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I downloaded the PDroid source from the XNA forum and fount 3 files in it with the .patch extension. Could somebody please explain me what are files with this extension for? Ignore the fact that they are from the PDroid source since I think there are other projects using them. As I can see these files can be opened in text editor and there are some script lines in them but I don't know what they are for?

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Patch files are not specifically to do with Android. They just represent a difference between two text files (or two folders of text files). They can be produced by the diff tool, or by a version control system, and the same change can be applied to files by the patch tool, or by a version control system.

Patch files are often used by programmers to communicate a change that should be applied to source code.

  • Thank you for your explanation. So these are in essence files of differences between older and newer version of source code. For example I download a source from git repository and then run the patch tool on those folders with patch file as "argument" as I understood it? Why not just do a sync to pull changes from the central repository? – PSIXO Feb 13 '14 at 13:46
  • In this case: because it's not possible that way. It would mean to do that for each and every ROM existing. PDroid install involves patching parts of the ROM installed on the target device, see their install instructions (and the answer by RossC). – Izzy Feb 13 '14 at 14:00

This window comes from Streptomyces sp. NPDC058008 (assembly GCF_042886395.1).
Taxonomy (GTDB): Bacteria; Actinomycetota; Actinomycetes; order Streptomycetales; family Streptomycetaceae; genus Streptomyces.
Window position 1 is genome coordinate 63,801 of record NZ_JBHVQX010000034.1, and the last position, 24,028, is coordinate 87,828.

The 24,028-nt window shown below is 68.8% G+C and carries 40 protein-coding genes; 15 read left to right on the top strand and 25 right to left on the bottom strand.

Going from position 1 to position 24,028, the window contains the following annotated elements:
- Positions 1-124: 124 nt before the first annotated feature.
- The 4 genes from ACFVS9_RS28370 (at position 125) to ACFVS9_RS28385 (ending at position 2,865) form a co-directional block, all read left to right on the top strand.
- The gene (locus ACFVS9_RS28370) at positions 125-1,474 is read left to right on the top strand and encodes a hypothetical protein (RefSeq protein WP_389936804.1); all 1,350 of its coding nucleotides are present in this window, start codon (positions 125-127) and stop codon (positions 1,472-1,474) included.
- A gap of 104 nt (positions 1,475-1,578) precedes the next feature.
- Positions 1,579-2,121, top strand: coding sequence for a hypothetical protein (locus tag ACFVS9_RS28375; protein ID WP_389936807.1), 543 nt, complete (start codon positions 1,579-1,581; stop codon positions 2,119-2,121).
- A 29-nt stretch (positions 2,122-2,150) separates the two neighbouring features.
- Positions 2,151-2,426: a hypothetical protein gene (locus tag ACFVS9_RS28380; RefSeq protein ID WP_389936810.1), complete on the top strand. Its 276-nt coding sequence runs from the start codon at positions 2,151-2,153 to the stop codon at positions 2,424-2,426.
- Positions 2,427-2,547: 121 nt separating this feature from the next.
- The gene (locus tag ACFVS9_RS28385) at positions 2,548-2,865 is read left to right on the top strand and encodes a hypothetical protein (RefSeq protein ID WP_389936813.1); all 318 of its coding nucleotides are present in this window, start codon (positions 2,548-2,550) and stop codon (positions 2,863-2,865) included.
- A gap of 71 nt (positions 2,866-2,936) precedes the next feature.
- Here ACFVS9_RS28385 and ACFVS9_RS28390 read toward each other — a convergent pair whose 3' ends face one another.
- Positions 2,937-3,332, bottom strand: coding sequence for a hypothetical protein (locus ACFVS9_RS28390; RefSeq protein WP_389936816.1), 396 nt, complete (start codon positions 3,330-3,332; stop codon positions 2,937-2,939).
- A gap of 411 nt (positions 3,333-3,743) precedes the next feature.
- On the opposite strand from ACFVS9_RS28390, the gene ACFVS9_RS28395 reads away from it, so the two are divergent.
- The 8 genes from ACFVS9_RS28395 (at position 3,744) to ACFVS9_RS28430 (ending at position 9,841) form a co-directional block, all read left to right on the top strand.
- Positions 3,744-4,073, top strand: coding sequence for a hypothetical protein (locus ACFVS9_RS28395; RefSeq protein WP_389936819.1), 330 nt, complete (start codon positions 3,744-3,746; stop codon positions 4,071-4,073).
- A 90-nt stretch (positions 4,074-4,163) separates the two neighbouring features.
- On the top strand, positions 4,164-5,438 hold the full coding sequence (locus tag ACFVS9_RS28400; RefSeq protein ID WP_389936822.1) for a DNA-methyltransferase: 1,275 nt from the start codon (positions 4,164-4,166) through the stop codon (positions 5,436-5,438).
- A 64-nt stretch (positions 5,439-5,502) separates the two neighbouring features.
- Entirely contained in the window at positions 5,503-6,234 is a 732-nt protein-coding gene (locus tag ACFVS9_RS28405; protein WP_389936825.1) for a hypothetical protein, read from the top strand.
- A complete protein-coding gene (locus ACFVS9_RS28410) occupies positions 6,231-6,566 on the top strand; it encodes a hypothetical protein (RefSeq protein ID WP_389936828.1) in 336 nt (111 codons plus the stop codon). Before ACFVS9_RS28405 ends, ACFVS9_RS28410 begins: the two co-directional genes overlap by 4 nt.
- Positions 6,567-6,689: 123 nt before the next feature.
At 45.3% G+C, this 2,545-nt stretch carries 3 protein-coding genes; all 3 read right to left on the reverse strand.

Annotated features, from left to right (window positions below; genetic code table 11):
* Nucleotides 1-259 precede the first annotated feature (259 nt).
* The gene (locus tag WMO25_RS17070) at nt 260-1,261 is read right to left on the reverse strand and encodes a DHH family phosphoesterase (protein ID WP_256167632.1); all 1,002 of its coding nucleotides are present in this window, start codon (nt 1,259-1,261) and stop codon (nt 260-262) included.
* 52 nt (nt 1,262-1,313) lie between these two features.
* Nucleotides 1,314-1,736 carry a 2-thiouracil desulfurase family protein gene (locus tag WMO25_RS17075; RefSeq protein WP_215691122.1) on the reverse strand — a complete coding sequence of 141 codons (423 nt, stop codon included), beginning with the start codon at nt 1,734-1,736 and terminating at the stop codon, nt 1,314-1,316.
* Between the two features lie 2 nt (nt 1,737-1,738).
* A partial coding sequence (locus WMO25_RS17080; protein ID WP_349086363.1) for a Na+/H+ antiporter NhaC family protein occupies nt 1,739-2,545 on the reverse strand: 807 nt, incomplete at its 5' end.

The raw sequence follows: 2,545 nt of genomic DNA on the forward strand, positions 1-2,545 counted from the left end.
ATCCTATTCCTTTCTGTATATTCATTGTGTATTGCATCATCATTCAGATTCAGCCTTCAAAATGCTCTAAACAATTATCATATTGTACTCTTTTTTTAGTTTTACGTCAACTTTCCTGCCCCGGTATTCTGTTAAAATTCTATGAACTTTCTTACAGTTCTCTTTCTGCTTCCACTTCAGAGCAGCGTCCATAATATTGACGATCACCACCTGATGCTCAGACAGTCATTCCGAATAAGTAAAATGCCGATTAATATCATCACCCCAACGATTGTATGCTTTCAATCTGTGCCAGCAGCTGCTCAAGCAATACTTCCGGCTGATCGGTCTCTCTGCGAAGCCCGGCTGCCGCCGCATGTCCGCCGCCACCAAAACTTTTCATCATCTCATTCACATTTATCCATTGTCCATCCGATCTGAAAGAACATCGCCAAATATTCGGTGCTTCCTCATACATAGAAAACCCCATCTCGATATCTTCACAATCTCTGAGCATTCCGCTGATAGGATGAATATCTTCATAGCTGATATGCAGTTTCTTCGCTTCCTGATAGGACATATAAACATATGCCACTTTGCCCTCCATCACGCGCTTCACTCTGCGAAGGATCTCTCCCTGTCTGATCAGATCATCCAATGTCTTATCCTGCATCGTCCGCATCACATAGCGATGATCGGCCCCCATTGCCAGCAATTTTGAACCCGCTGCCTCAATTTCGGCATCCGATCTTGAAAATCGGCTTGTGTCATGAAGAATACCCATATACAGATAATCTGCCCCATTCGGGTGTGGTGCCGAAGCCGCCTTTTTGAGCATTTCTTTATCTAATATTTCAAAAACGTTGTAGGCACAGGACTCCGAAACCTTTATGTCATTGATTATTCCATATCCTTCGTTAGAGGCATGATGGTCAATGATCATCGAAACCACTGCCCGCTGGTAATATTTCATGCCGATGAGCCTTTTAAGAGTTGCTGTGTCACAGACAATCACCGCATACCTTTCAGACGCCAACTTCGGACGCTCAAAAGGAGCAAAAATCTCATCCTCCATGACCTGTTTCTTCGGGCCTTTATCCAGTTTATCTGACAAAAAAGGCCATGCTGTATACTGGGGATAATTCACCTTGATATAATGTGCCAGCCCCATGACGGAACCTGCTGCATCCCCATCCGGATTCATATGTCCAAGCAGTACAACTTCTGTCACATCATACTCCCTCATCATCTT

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From the XDA thread for PDroid these are if you are building PDroid from source.

EDIT: The specifics of what a .patch file is are in Dan's post.

If you are building the source you need to take the following steps:

Download: PDroid 2.3.4 source (v1.27) (yes it is based on 2.3.4 but also works with 2.3.3 and 2.3.5 flawlessly)

Get the 2.3.4 source from AOSP (branch: android-2.3.4_r1)

Extract the patches from the above archive to the 2.3.4 tree root

Run:

Code:

patch -p1 -i build.patch
patch -p1 -i frameworks.patch
patch -p1 -i libcore.patch

Building from source:

Make a clean build

Apply the patches (see above)

Run:

Code:

source build/envsetup.sh
make update-api
mmm frameworks/base
mmm frameworks/base/services/java
mmm libcore
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    Thank you for detailed example. Core of the question was not really about PDroid but about the format itself but these examples that you wrote are quite helpful in understanding. So those files are nothing more then the differences between original android AOSP source and changed files that author of PDroid used to build his app? So instead of downloading new 9GB repository one can just run the patch on existing one and get the changes that author made? – PSIXO Feb 13 '14 at 13:53
  • Exactly that. So the download gets lot smaller. That's also one of the reasons .patch files are used in general: saving bandwidth and storage. And for devs, making it easier to see what exactly was changed, and how. – Izzy Feb 13 '14 at 14:02
  • Yeah that's why I mentioned Dan's answer in mine, no point in replicating it. You now have the 'what' and the 'how'! – RossC Feb 13 '14 at 14:36
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Using git am:

go to the repository directory and execute the command:

git am <path-to-file.patch>

It will find the correct file in the repository directory and execute the changes.

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